(? super P) lcta (P lcta Q) = (? super P) lcta (? extends Object) = ?


((? super P) lcta P) lcta Q = (? super P) lcta Q = (? super P & Q)

In the former case, the parameterized foo is not applicable to the call with T = C<?>. Therefore, compile-time overload resolution decides on the less specific but viable foo(Object) instead. But when T is C<? super P & Q>, the parameterized call is applicable.

How clever of javac always to choose the evaluation order that reaches the better result! In fact, I suspect it of cheating and using a smarter multi-argument lcta computation for each type-argument position, instead of selecting on a common order of all lci arguments. Extending the example program to test this hypothesis is left an exercise for the reader.

(Also left for the reader is to figure out the exact meaning and properties of ? super P & Q, a possibility not hinted at anywhere in the JLS except for the two occurrences of "? super glb(U,B)" in the definition of lcta).


Does P equal NP? This is not an answer.

A preprint by Sten-Åke Tärnlund, purporting to prove that P≠NP, is making its rounds on the internets. I noticed it through a blog post by Bruce Schneier; he quite sensibly notes that "these sorts of papers make the rounds regularly, and [Schneier's] advice is to not pay attention to any of them."

Still, someone has to try to pick such papers apart, if only to make sure that they are as worthless as statistics suggest. I'll volunteer for this one. (This mini-review was originally intended to be a comment to Schneier's posting, but grew a bit too large for that. Also, I want to use markup that plain-text comments cannot contain).

It is not easy to figure out what the author is getting at, because the paper is pithy to the point of sloppiness. Take, for example:

Definition 8 p(a) for c·|a|q some c q ∈ N any a ∈ L.
By comparison with other similarly terse definitions, this apparently means
Definition 8. Let p(a) abbreviate |a|q for some c and q in N, and any list a.
But what are the scope of the quantifiers on c and q? Are they constant throughout the paper or can they depend on something? What can they depend on? It makes no sense in context to let them depend on a ... Complexity theory has no lenity for those who fail to be rigorous about order and scope of quantifiers.

Formally, the paper begins to go wrong no later than Definition 13, where T(s,a,u) is defined to mean something that involve the "truth" symbol ⊨ (or |= if your font, like mine, has no native Unicode glyph for this symbol), which is not in the language of B – but in the remainder of the paper T(s,a,u) is treated as if it was a formula of B, and bogosity ensues.

Of course, a formal error does not mean that the idea behind the paper is flawed. But it does not bode well – one would think that an author who is smart enough to solve an open problem as famous and long-standing as this would be more careful. Indeed, a true flaw shows up:

As far as I understand it, the main argument in the paper goes somewhat like this: Assume that you give me a Turing machine that purports to solve SAT (i.e., decide whether a propositional formula is a tautology) in polynomial time. Then I'll try to run a sufficiently large "pigeonhole formula" PFm through your machine. I already know that this formula is a tautology, but if your machine tells me that in polynomial time, I can extract a short proof of the formula from what the machine does. This contradicts a theorem by Haken which says that proofs (in a certain restricted form) of the pigeonhole formula are always long. Therefore, your machine either does not solve SAT or does not do it in polynomial time.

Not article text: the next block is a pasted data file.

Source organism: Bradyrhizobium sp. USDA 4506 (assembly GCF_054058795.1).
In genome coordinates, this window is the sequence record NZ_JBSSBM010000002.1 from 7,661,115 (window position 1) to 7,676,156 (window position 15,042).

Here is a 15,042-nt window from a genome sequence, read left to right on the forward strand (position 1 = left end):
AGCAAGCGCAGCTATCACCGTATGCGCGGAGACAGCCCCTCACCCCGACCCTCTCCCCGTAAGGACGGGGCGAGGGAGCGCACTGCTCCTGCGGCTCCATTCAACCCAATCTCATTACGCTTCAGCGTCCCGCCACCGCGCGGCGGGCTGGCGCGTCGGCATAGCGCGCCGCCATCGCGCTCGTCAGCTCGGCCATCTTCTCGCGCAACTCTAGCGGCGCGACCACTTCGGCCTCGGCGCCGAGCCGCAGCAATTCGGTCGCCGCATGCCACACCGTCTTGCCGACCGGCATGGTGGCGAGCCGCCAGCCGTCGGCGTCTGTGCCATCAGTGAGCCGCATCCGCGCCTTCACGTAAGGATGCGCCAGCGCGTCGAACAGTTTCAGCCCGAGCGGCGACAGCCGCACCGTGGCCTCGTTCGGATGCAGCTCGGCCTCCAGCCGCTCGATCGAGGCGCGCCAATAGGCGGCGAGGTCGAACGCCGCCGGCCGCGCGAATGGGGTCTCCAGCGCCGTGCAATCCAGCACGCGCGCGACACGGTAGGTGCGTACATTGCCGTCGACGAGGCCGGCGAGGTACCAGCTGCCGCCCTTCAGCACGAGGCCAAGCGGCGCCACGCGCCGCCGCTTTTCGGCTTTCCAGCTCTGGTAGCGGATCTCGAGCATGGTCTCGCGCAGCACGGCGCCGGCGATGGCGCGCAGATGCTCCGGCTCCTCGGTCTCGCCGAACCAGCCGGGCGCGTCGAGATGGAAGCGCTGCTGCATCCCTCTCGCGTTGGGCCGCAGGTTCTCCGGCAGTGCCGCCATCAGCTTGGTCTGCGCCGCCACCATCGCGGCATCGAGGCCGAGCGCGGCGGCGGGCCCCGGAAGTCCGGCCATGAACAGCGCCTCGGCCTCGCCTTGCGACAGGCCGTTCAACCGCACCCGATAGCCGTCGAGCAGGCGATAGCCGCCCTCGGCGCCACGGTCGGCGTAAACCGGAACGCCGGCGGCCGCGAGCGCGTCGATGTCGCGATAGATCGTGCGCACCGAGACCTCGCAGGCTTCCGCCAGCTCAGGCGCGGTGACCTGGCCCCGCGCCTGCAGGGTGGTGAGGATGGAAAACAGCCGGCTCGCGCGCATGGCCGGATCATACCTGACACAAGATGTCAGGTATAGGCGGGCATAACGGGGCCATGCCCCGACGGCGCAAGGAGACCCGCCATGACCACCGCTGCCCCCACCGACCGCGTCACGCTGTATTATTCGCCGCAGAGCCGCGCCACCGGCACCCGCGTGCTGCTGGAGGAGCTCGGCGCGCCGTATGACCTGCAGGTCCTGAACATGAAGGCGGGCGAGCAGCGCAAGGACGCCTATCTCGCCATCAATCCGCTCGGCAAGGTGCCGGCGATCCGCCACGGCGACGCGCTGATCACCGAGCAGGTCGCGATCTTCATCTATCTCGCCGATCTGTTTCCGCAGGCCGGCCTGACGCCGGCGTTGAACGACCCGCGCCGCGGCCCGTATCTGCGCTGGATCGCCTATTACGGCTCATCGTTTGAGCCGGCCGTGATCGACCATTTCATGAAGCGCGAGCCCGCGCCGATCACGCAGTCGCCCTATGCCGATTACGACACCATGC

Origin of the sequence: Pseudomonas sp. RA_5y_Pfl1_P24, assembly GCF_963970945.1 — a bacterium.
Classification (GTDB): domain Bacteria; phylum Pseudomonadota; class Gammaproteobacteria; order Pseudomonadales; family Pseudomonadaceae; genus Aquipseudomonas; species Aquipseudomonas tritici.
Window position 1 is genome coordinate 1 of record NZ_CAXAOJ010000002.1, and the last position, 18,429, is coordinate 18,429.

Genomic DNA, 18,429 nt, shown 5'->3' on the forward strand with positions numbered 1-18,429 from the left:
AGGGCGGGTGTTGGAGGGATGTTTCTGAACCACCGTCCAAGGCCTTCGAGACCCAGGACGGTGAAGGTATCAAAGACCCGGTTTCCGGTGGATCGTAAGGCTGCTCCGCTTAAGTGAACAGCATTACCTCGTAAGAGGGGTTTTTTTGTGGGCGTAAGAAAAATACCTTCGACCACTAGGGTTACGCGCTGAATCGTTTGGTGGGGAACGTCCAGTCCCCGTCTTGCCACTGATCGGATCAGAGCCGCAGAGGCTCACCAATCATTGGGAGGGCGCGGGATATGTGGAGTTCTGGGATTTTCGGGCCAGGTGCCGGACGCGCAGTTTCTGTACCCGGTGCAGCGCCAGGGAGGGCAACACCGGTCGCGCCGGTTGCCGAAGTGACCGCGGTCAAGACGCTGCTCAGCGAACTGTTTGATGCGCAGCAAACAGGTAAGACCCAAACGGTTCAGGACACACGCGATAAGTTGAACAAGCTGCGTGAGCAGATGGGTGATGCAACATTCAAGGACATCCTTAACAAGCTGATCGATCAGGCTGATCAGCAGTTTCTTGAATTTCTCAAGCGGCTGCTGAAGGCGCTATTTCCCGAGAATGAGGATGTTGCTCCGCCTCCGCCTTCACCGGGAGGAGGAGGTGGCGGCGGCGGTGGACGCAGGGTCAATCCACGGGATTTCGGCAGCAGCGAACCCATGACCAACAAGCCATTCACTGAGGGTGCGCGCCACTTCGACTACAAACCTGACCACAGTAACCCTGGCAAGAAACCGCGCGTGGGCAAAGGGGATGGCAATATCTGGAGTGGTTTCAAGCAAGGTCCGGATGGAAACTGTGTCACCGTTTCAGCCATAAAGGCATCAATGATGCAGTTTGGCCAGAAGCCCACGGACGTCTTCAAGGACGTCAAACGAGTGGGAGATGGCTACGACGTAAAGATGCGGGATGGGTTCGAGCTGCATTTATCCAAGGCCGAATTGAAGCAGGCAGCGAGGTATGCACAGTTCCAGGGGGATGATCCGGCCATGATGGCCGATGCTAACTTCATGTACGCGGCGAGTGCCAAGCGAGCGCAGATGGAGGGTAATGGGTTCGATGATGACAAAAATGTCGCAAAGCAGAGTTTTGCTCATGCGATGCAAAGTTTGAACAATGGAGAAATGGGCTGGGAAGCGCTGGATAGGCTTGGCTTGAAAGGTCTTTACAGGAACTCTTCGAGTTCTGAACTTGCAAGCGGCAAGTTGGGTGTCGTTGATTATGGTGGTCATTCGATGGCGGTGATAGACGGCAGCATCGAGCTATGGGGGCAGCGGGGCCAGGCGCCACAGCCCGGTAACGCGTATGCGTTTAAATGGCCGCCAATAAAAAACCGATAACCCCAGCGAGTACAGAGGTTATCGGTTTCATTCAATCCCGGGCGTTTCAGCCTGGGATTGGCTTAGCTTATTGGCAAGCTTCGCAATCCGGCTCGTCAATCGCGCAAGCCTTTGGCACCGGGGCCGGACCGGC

What first meets the eye here is that the paper appears to redefine SAT. The SAT we all know and love is about propositional formulas (i.e., expressions built from Boolean variables and the Boolean operators not, and, or and so forth). However, PFm which the paper tries to use the SAT solver on is not propositional. It is defined only informally here, but for it to have any relation to Haken's theorem, it needs to contain non-Boolean variables and equality operators. Those belong to predicate calculus, not propositional logic. However, this is not in itself damning, because satisfiability in the pure first-order theory of equality is easily seen to be in NP. A valid proof that this is outside P would also solve the P=NP question.

Correction (2008-11-09): It turns out that there are indeed purely propositional formalizations of the pigeonhole principle, and the paper must be referring to one of those. I had in mind a formula such as "(a=1 or a=2) and (b=1 or b=2) and (c=1 or c=2) implies a=b or a=c or b=c". What I did not notice (and, in my defence, the paper never writes out an example of its PFm) was that we can just expand, say, "a=b" to "(a=1 and b=1) or (a=2 and b=2)", in which case we can take things like b=2 as propositional variables.

The true fallacy here, however, is the tacit assumption (partly concealed as Definitions 13 and 14) that if we have a Turing machine that recognizes tautologies, then a short proof that this machine answers yes for a given formula corresponds to a short proof that the formula is indeed a tautology. But this is not necessarily true; it is at least conceivable that there is a fast Turing machine that recognizes tautologies but that we cannot prove that this is what it does. In that case, a trace of the Turing machine's action does not correspond to any proof that the formula is a tautology, much less a short one. And even if the machine provably recognizes tautologies, we cannot necessarily extract a short proof in a particular formalism from a short run of the machine.

There is various additional smoke and mirrors, including the central proposition which is stated thus:

Theorem 1 SAT ∉ P is true in a simply consistent extension B' of theory B.
Does this mean simply that there is some consistent extension of B in which SAT is not in P, or that SAT∉P is true in every consistent extension of B? I cannot tell. In the former case, the proposition says nothing about the standard model for B (i.e. Turing machines modeled with the standard integers, which are not necessarily a model for the extension). In the latter case, why bother speaking about extensions in the first place?

In conclusion, Schneier is right, and this can safely be ignored.